Annual Review of Phytopathology (2019) 57, 387-409
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Never walk alone: Clathrin-coated vesicle (CCV) components in plant immunity
Annual Review of Phytopathology 57, 387-409
Abstract: At the host–pathogen interface, the protein composition of the plasma membrane (PM) has important implications for how a plant cell perceives and responds to invading microbial pathogens. A plant's ability to modulate its PM composition is critical for regulating the strength, duration, and integration of immune responses. One mechanism by which plant cells reprogram their cell surface is vesicular trafficking, including secretion and endocytosis. These trafficking processes add or remove cargo proteins (such as pattern-recognition receptors, transporters, and other proteins with immune functions) to or from the PM via small, membrane-bound vesicles. Clathrin-coated vesicles (CCVs) that form at the PM and trans-Golgi network/early endosomes have emerged as the prominent vesicle type in the regulation of plant immune responses. In this review, we discuss the roles of the CCV core, adaptors, and accessory components in plant defense signaling and immunity against various microbial pathogens.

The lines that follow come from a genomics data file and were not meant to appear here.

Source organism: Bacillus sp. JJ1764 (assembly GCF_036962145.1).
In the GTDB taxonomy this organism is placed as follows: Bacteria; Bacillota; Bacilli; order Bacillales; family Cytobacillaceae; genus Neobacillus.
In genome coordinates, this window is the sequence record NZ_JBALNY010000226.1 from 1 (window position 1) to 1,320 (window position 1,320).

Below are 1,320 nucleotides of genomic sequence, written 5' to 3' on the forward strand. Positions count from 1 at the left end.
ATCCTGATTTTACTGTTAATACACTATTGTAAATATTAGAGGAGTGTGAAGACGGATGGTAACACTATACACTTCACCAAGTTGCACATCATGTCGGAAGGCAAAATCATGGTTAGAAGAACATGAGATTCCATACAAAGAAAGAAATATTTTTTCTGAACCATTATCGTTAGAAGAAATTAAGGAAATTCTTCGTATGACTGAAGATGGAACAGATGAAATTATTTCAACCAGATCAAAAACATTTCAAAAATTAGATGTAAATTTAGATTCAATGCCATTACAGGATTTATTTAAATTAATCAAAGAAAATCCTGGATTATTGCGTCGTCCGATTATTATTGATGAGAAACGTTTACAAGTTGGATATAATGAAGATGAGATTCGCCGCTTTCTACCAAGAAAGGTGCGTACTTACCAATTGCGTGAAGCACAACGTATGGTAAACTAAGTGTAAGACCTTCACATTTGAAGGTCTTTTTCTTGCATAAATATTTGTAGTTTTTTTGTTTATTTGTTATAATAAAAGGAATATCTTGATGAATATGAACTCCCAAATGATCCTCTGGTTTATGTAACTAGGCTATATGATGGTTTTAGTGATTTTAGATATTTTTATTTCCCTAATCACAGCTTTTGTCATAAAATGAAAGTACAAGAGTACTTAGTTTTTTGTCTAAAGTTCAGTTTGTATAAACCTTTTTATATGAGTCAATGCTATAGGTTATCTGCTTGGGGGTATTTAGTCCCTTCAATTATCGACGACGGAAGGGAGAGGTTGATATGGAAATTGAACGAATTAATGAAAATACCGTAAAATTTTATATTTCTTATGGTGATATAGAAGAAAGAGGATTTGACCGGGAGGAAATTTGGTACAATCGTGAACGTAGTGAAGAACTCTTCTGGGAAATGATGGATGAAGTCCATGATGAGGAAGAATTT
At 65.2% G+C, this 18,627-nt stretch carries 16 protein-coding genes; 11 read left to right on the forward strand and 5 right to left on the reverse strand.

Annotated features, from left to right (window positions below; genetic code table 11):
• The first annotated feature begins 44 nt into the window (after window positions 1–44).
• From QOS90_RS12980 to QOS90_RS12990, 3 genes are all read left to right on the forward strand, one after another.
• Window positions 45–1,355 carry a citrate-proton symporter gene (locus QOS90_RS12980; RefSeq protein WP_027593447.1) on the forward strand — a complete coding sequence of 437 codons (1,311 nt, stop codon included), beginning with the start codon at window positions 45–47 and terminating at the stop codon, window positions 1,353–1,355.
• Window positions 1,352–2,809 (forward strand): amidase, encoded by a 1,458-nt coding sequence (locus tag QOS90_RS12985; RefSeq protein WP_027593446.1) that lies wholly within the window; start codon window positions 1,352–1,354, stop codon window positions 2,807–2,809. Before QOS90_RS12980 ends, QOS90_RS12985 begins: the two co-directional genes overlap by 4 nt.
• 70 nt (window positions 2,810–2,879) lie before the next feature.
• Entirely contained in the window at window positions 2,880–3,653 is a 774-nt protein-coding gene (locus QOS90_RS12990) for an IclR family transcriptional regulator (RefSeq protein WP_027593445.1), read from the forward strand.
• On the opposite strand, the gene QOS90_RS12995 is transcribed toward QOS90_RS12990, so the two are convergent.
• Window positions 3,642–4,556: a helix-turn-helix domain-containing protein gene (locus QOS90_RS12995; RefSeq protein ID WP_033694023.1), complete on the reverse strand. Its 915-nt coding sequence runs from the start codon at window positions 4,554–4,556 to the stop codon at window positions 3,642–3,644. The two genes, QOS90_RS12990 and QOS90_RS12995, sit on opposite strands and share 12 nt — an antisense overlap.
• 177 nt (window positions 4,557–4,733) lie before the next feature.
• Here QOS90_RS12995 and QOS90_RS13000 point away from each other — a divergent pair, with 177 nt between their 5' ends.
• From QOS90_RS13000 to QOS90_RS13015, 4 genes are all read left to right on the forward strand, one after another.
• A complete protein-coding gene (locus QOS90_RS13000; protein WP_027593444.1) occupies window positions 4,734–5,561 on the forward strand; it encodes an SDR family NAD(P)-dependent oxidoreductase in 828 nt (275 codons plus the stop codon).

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Research topic(s) for pests/diseases/weeds:
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